CROW Case of the Week: Loggerhead Sea Turtle (#18-2170)

The loggerhead sea turtle (Caretta caretta) is the most common sea turtle in Florida. In 1987, there were nearly 96,912 nests reported in the state by the Florida Fish and Wildlife Conservation Commission. Compare that to the 53,102 Green sea turtle nests reported in the state last year, and you can see the nearly 2-to-1 ratio between the most common and second most common. 

While the numbers appear impressive, these marine reptiles are still considered an endangered species and protected by state law. Loggerhead sea turtles are so named due to their large blockheads to go with their strong jaw lines. They have a heart-shaped upper shell and thick front flippers. 

At CROW, an adult male loggerhead sea turtle was admitted after it was reported to be struggling and rolling over in the water just offshore of Sanibel. The turtle was rescued by Sanibel-Captiva Conservation Foundation (SCCF) staff. During the intake exam, the patient weighed in at about 239 pounds. Based on its clinical signs, CROW medical staff stated the turtle was suspected to have been affected by brevetoxicosis, also known as red tide poisoning.

“Since this past October, we have admitted 274 patients (all species, not just turtles) for suspected brevetoxicosis; 229 of those have been admitted since January 1 of this year,” said Dr. Robin Bast, CROW veterinary intern. “Typically, brevetoxicosis cases make up approximately 10 percent of our caseload annually.”

Dr. Bast explained that larger sea life like a sea turtle is not necessarily less susceptible to red tide poisoning than a small fish. “We see a wide variety of clinical presentations depending on the species affected,” she said. “For example, if they have another concurrent medical condition, that makes them more susceptible or are unable to clear the toxin. Severity of clinical signs has not been directly correlated with patient weight or amount of toxin found in the blood. The toxin remains in the environment and food chain long after the algal bloom itself resolves.”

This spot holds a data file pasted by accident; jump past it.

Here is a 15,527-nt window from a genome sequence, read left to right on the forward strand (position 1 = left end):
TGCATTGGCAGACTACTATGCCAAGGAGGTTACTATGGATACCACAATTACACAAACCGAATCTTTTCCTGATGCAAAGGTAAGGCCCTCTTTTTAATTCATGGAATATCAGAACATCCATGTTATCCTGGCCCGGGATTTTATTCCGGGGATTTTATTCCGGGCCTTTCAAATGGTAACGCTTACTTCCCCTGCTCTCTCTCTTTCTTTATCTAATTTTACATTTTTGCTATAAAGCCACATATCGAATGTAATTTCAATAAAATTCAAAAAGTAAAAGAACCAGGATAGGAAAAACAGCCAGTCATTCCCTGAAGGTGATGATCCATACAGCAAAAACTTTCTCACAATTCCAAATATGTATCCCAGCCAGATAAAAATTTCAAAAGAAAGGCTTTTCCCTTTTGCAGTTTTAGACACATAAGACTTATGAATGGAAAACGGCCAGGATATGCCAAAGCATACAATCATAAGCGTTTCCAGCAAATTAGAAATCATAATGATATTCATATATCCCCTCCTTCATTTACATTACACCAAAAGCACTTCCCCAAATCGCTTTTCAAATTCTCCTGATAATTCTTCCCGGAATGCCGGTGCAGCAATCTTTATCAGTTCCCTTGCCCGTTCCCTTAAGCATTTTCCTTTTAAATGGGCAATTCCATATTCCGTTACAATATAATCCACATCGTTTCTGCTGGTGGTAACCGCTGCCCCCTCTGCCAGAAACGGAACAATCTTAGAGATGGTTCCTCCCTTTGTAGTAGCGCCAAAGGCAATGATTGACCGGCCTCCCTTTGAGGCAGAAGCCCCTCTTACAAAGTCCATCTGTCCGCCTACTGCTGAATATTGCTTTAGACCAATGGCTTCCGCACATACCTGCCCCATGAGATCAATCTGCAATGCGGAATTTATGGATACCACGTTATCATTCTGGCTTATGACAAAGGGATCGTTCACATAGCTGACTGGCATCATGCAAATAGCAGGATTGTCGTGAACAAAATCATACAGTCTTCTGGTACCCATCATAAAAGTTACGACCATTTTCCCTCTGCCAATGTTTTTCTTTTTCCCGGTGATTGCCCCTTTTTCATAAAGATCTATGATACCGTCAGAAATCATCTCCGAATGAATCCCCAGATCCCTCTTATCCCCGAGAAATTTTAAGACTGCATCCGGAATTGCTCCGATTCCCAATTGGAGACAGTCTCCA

The prehistoric patient also had some other minor health problems that were addressed. “Epibiota, or external barnacles and algae buildup, were found on the turtle’s shell. This indicates the turtle may have been debilitated for some time,” said Dr. Bast. “It is easily removed within 48 hours of admission by placing the patient in fresh water.” 

The turtle was given ceftazidime to prevent complications with possible aspiration due to rolling over in the water. “Ceftazidime is an injectable antibiotic. In this turtle’s case, we suspected aspiration and potential pneumonia due to its history of being upside down in the surf,” said Dr. Bast. “Additionally, patients with brevetoxicosis get ileus, or slowing of their gastrointestinal tract, and antibiotics are indicated to treat this as well.” 

After two weeks at CROW, the loggerhead sea turtle appears to be returning to good health. “The loggerhead’s bloodwork has improved; he is swimming well in the tank, and has started to eat on his own,” added Dr. Bast. “Bloodwork will be reassessed this week to determine a plan for potential release.”


CROW Case of the Week stories are written by Bob Petcher and appear weekly in the Island Sun and River Weekly Newspapers.

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